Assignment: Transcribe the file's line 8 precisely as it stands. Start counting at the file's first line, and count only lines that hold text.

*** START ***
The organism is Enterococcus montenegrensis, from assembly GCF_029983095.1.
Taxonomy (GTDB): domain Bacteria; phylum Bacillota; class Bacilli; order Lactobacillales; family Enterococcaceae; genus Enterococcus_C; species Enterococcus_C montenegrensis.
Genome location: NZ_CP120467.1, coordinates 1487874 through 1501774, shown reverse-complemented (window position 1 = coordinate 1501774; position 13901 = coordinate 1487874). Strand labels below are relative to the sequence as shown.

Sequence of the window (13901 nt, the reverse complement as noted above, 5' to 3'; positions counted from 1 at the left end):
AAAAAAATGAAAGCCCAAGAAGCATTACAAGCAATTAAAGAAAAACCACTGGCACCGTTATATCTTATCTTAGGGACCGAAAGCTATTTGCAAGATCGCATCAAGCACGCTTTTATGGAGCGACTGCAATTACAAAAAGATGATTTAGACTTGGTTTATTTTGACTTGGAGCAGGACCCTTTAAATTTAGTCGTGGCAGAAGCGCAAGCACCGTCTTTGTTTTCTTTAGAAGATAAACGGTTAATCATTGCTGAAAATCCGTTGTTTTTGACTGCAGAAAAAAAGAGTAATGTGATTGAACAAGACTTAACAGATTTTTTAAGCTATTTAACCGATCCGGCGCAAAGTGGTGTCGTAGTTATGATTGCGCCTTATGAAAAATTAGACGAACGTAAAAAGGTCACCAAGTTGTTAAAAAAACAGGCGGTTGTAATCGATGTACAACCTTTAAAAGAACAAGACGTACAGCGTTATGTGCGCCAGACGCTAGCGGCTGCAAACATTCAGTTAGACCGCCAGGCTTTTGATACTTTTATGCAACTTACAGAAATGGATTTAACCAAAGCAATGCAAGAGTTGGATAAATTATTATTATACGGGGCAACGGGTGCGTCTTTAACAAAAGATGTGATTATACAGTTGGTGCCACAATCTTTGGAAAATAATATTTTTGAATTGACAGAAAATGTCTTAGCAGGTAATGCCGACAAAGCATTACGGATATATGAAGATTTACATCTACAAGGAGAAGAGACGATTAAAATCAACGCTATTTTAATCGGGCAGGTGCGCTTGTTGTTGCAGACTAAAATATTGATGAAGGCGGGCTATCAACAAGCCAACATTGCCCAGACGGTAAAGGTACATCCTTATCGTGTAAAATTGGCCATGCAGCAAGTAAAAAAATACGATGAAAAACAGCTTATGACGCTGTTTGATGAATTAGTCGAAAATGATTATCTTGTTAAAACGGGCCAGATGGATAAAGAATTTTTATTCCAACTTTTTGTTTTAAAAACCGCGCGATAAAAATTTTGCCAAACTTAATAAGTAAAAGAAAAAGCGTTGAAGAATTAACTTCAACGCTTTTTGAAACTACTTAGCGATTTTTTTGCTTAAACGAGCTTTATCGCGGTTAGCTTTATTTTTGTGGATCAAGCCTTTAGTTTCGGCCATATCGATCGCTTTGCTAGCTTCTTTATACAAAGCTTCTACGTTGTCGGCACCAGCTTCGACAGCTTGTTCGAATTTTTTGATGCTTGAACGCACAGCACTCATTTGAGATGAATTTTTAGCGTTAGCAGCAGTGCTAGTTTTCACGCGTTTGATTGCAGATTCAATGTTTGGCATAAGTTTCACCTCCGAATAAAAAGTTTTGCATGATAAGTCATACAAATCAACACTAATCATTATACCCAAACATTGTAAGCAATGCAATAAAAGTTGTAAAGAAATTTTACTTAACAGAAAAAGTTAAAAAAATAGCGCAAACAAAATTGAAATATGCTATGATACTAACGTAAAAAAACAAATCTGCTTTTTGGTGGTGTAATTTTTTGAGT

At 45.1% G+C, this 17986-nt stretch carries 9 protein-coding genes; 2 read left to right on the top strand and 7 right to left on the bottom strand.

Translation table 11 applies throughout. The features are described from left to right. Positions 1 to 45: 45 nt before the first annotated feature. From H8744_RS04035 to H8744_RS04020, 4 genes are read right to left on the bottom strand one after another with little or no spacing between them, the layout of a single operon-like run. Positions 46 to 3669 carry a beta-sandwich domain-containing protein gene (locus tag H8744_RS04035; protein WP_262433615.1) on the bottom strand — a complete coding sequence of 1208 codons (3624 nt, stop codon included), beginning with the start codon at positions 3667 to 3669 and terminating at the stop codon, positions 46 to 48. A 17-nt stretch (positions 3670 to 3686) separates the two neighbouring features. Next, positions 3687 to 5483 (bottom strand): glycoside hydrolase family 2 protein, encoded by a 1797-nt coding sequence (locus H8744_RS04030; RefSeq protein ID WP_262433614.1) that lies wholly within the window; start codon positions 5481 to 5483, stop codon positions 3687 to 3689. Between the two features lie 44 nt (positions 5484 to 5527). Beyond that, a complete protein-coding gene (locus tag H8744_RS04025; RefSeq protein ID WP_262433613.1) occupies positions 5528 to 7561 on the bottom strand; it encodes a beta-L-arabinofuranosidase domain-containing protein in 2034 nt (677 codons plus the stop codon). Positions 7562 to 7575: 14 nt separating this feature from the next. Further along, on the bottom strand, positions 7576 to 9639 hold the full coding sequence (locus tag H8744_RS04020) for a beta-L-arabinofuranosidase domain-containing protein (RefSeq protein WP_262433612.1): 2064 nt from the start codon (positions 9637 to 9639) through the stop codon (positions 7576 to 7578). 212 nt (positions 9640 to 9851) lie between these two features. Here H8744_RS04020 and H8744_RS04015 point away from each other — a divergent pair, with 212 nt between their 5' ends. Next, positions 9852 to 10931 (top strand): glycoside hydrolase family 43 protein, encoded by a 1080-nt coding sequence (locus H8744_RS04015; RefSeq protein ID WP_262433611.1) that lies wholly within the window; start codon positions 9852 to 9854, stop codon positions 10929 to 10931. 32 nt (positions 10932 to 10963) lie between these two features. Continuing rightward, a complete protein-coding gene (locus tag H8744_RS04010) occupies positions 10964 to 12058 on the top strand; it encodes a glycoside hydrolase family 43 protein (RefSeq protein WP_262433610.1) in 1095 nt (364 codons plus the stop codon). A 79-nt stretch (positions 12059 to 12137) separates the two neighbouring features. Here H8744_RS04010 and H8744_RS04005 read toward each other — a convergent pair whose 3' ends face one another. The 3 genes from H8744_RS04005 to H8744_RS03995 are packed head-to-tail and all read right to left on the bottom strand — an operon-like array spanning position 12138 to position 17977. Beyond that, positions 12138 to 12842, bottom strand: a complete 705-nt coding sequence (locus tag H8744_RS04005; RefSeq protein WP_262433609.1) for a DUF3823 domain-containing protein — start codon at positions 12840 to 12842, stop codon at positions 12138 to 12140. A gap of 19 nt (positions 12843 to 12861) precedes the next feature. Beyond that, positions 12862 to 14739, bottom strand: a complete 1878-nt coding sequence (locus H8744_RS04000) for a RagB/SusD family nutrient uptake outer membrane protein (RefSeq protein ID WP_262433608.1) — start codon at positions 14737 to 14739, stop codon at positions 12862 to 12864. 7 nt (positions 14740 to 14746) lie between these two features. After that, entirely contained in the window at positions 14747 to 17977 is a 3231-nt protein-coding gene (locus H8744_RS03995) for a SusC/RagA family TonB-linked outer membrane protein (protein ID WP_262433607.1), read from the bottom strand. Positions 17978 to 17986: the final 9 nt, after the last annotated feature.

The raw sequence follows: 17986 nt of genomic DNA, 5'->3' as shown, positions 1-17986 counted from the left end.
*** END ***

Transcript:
The raw sequence follows: 17986 nt of genomic DNA, 5'->3' as shown, positions 1-17986 counted from the left end.